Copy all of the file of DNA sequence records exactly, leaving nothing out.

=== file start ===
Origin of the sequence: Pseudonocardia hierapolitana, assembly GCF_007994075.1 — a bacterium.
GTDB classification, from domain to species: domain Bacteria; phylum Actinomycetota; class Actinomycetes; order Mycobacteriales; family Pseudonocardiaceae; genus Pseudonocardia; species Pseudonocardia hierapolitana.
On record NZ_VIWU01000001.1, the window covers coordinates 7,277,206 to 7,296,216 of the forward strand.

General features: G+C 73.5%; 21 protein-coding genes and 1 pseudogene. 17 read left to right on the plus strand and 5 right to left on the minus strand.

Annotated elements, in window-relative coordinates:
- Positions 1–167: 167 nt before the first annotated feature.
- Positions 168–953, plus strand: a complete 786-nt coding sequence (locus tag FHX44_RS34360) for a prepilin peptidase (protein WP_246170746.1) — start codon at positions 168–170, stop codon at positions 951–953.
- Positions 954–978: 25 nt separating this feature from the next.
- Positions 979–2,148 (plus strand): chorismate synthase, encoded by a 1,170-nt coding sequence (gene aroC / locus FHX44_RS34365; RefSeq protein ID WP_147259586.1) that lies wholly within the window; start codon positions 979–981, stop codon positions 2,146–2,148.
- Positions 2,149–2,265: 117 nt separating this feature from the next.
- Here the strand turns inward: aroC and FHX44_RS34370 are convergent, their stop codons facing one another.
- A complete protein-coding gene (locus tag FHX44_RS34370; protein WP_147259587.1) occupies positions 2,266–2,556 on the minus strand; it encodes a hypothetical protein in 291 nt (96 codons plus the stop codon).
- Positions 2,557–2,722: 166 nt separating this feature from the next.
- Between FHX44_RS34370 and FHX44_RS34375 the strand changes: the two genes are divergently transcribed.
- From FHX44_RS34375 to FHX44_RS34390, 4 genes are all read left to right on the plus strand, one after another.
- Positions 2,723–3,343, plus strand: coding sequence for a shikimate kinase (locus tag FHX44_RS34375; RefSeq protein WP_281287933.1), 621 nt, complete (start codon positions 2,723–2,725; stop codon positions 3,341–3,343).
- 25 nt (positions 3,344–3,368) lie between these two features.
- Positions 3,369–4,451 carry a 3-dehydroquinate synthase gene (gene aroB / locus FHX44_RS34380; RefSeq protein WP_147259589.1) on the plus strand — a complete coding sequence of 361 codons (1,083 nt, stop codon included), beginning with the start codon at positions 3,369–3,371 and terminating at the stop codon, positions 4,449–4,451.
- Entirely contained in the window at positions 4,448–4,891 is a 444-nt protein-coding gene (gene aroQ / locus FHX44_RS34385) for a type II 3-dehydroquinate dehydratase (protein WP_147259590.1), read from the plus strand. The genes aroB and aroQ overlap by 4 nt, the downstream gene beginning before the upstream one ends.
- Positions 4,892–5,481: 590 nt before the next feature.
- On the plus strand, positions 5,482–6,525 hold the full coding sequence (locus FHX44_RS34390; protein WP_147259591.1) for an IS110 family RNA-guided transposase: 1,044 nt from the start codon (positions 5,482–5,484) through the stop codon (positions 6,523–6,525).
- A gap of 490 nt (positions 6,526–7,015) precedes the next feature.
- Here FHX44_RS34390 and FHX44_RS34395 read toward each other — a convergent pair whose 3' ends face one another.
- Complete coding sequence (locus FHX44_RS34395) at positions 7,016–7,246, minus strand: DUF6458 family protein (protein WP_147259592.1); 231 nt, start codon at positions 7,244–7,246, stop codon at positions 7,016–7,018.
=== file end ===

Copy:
Origin of the sequence: Pseudonocardia hierapolitana, assembly GCF_007994075.1 — a bacterium.
GTDB classification, from domain to species: domain Bacteria; phylum Actinomycetota; class Actinomycetes; order Mycobacteriales; family Pseudonocardiaceae; genus Pseudonocardia; species Pseudonocardia hierapolitana.
On record NZ_VIWU01000001.1, the window covers coordinates 7,277,206 to 7,296,216 of the forward strand.

General features: G+C 73.5%; 21 protein-coding genes and 1 pseudogene. 17 read left to right on the plus strand and 5 right to left on the minus strand.

Annotated elements, in window-relative coordinates:
- Positions 1–167: 167 nt before the first annotated feature.
- Positions 168–953, plus strand: a complete 786-nt coding sequence (locus tag FHX44_RS34360) for a prepilin peptidase (protein WP_246170746.1) — start codon at positions 168–170, stop codon at positions 951–953.
- Positions 954–978: 25 nt separating this feature from the next.
- Positions 979–2,148 (plus strand): chorismate synthase, encoded by a 1,170-nt coding sequence (gene aroC / locus FHX44_RS34365; RefSeq protein ID WP_147259586.1) that lies wholly within the window; start codon positions 979–981, stop codon positions 2,146–2,148.
- Positions 2,149–2,265: 117 nt separating this feature from the next.
- Here the strand turns inward: aroC and FHX44_RS34370 are convergent, their stop codons facing one another.
- A complete protein-coding gene (locus tag FHX44_RS34370; protein WP_147259587.1) occupies positions 2,266–2,556 on the minus strand; it encodes a hypothetical protein in 291 nt (96 codons plus the stop codon).
- Positions 2,557–2,722: 166 nt separating this feature from the next.
- Between FHX44_RS34370 and FHX44_RS34375 the strand changes: the two genes are divergently transcribed.
- From FHX44_RS34375 to FHX44_RS34390, 4 genes are all read left to right on the plus strand, one after another.
- Positions 2,723–3,343, plus strand: coding sequence for a shikimate kinase (locus tag FHX44_RS34375; RefSeq protein WP_281287933.1), 621 nt, complete (start codon positions 2,723–2,725; stop codon positions 3,341–3,343).
- 25 nt (positions 3,344–3,368) lie between these two features.
- Positions 3,369–4,451 carry a 3-dehydroquinate synthase gene (gene aroB / locus FHX44_RS34380; RefSeq protein WP_147259589.1) on the plus strand — a complete coding sequence of 361 codons (1,083 nt, stop codon included), beginning with the start codon at positions 3,369–3,371 and terminating at the stop codon, positions 4,449–4,451.
- Entirely contained in the window at positions 4,448–4,891 is a 444-nt protein-coding gene (gene aroQ / locus FHX44_RS34385) for a type II 3-dehydroquinate dehydratase (protein WP_147259590.1), read from the plus strand. The genes aroB and aroQ overlap by 4 nt, the downstream gene beginning before the upstream one ends.
- Positions 4,892–5,481: 590 nt before the next feature.
- On the plus strand, positions 5,482–6,525 hold the full coding sequence (locus FHX44_RS34390; protein WP_147259591.1) for an IS110 family RNA-guided transposase: 1,044 nt from the start codon (positions 5,482–5,484) through the stop codon (positions 6,523–6,525).
- A gap of 490 nt (positions 6,526–7,015) precedes the next feature.
- Here FHX44_RS34390 and FHX44_RS34395 read toward each other — a convergent pair whose 3' ends face one another.
- Complete coding sequence (locus FHX44_RS34395) at positions 7,016–7,246, minus strand: DUF6458 family protein (protein WP_147259592.1); 231 nt, start codon at positions 7,244–7,246, stop codon at positions 7,016–7,018.